Welcome to Community Wise. Brought to you by Wise Property Solutions.
Nathan Flora: Welcome to the Community Wise podcast. Recently Joe was out at the CAI National Conference and he caught up with Sean Madigan. And they discussed HOAs and their investment strategies.
Joe Wise: I am joined today by Sean Madigan, Manager of Sales and Support for Mutual of Omaha Bank, working specifically in the Community Associations Banking Division. Welcome Sean.
Sean Madigan: Thank you, Joe.
Joe: Now Sean is also the treasurer of his Community Associations Institute’s chapter in Central Arizona and also serves as the treasurer of his own homeowners association. And so you come to this with several perspectives, both that of a homeowner/treasurer but also being familiar with it from the banking side. It is possible for a homeowners association to get a loan?
Sean: Joe, that’s a great question. And yes, in general, most associations are able to get loans. It really is dependent upon the purpose of the loan, their by-laws and CC&Rs, their ability to borrow.
Joe: Okay. And so the first step would be to look to their governing documents to see whether the board or the association has been granted that authority in the governing document. Assuming it has, as is pretty common, what consideration should the board be mindful of as they begin to set about potentially taking on a loan?
Sean: When you’re looking at loans for a number of reasons – let’s say it’s for a capital improvement or for replacement or for something that aging products – the things that you want to consider looking at from a lending perspective is what type of terms are the associations looking for. How long are they looking to repay the loan back? Most people don’t understand that the associations – the assignment of the assessment is what we take as collateral as part of the loan. So when we’re looking at those types of things it’s important to understand am I doing everything in our-, are we doing everything in our side to be able to reserve funds away to be able-, for future capital improvements. And are we going to have enough funds to be able to repay the loan back along with improving or still contributing to our reserve.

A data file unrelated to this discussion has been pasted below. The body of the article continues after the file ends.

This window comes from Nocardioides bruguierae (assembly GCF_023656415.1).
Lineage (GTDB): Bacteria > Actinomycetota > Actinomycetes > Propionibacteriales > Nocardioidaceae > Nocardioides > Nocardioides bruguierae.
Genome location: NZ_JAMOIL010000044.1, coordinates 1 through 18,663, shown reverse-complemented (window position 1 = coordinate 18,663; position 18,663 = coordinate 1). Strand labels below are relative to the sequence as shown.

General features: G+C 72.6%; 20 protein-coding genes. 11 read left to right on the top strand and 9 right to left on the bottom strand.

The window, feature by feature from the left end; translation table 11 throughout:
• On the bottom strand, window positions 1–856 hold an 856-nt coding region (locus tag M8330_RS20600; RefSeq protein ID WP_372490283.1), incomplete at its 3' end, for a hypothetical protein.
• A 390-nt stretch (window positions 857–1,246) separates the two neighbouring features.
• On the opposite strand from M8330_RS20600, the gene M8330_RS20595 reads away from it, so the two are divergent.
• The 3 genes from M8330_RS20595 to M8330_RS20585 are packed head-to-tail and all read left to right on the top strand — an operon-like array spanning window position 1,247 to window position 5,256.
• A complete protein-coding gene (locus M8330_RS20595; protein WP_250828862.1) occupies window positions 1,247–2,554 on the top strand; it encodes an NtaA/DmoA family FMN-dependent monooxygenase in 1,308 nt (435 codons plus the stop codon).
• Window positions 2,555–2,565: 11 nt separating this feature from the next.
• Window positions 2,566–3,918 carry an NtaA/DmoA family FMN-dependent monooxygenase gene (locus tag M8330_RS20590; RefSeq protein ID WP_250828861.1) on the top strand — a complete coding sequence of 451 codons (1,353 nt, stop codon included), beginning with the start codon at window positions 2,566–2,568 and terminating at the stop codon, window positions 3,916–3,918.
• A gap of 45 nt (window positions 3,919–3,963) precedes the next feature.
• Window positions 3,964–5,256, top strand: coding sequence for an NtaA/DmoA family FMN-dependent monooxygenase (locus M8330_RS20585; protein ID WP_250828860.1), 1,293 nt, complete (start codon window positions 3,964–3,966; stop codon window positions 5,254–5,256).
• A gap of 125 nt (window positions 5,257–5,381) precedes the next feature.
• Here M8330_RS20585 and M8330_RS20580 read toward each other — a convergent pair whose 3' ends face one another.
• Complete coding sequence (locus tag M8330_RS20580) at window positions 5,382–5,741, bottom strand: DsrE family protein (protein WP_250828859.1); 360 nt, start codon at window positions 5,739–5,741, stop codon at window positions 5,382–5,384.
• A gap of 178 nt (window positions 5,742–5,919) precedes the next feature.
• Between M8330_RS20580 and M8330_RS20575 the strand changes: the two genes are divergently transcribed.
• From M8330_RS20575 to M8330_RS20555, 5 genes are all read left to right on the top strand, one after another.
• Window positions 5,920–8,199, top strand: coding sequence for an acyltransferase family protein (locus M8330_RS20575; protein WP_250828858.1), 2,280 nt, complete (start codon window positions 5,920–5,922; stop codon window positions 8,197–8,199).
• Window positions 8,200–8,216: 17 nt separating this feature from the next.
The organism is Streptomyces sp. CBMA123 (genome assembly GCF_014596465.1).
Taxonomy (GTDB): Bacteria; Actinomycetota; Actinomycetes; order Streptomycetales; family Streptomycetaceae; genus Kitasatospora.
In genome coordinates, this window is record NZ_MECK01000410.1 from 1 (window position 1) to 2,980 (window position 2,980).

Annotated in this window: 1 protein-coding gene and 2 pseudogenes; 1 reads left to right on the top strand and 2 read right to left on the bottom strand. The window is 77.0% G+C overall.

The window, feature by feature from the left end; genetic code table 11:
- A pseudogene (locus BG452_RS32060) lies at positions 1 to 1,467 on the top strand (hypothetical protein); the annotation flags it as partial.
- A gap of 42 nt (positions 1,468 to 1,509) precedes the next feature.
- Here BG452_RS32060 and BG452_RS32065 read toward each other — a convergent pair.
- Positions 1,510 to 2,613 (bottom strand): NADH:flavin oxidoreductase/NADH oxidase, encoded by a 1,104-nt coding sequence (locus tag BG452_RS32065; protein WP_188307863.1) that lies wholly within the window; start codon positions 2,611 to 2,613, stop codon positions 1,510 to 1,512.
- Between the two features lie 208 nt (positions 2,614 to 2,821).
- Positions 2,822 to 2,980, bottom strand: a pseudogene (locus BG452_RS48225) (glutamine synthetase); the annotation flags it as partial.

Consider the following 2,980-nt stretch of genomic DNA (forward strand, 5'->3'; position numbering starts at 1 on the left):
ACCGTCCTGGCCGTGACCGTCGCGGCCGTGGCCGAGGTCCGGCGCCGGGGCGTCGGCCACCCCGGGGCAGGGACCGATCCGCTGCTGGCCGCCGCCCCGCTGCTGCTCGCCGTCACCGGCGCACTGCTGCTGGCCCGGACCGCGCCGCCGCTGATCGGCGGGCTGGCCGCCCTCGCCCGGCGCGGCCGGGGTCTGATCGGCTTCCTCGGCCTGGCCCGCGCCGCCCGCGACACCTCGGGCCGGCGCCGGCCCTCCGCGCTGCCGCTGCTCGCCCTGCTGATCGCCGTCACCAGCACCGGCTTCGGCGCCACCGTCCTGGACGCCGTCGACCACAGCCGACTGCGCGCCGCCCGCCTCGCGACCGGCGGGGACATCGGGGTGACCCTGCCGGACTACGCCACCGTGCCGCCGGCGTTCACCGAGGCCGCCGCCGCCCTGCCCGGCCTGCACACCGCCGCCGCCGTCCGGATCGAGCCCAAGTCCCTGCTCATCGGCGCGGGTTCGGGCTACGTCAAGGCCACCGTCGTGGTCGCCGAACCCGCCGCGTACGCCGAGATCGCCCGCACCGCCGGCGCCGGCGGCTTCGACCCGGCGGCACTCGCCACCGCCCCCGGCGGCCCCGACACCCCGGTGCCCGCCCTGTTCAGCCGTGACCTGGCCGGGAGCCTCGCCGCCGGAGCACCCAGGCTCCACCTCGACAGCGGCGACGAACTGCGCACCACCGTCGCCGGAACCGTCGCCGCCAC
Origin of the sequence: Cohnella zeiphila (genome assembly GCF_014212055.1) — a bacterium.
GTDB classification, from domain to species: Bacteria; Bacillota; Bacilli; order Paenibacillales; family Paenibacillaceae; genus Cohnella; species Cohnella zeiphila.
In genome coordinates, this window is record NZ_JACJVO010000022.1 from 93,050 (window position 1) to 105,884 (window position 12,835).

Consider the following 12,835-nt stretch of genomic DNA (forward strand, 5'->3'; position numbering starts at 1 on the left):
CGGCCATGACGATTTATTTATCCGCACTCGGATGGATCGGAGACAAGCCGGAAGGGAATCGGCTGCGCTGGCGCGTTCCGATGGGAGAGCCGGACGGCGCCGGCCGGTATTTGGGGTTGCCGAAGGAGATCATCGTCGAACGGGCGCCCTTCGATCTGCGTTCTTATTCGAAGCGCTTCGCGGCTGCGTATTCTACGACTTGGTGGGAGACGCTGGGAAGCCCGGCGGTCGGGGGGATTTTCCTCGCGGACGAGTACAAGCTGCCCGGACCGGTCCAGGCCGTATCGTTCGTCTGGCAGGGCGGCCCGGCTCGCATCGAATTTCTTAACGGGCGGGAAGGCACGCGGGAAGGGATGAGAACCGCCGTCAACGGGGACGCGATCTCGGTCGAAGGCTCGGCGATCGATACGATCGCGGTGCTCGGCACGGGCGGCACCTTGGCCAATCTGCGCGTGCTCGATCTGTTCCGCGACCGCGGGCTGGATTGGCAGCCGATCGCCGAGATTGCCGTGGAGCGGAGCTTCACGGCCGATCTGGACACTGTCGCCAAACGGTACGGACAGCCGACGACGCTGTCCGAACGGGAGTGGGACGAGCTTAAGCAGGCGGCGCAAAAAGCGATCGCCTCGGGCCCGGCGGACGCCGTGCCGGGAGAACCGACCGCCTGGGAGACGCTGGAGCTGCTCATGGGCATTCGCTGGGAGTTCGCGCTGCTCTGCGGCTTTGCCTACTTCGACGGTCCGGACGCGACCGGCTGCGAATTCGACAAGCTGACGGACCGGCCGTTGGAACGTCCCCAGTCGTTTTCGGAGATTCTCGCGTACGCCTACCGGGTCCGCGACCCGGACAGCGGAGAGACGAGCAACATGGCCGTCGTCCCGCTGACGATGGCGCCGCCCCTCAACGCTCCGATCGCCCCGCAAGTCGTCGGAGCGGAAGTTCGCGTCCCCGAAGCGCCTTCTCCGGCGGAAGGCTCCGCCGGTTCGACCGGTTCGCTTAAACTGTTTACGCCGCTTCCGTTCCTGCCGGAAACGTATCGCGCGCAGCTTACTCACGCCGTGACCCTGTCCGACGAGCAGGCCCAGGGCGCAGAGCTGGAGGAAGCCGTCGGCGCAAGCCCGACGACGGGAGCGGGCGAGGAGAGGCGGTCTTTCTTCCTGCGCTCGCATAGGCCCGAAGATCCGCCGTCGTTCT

Joe: So the borrowing is going to be not just mindful of you want to borrow $300,000 today but it’s also going to be also mindful of that you’ve got a quarter of million project coming next year.
Sean: That’s a great Joe because as you’re looking at reserves, if you have a reserve study, if you do have a plan that’s coming in. Let’s say I’m borrowing $300,000 and in a year or two years I’ve got to replace the boiler or I’ve got to replace some roofing, those are things that you have to look forward to to be able to do that and is the association going to be able to accept the debt of a loan and be to, to be able to cover those things.
Joe: What are the basic underwriting considerations when an HOA wants to evaluate getting a loan? What are you going to look at in the life of that association to say they’re a good bet or we’re going to pass on this?
Sean: Well Joe, like we talked about earlier, when an association obviously has the ability to borrow, so secondly does the association have the ability to assign assessments to the bank as a form of collateral? Some things that you will have to provide to the bank or things that we look at are delinquencies. So we’re looking at the number of units that are greater than 60 days or older against the total number of balances. We’re also looking at the number of investor-ownership. So why is that important to us? Well the reason for that is, is that we want to be able to know that if the investors within an association were to be able to no longer pay how is the bank going to able to get its funds back. Thirdly the thing we look at is the percentage of if it’s developer owned or if there is a percentage of concentration of ownership.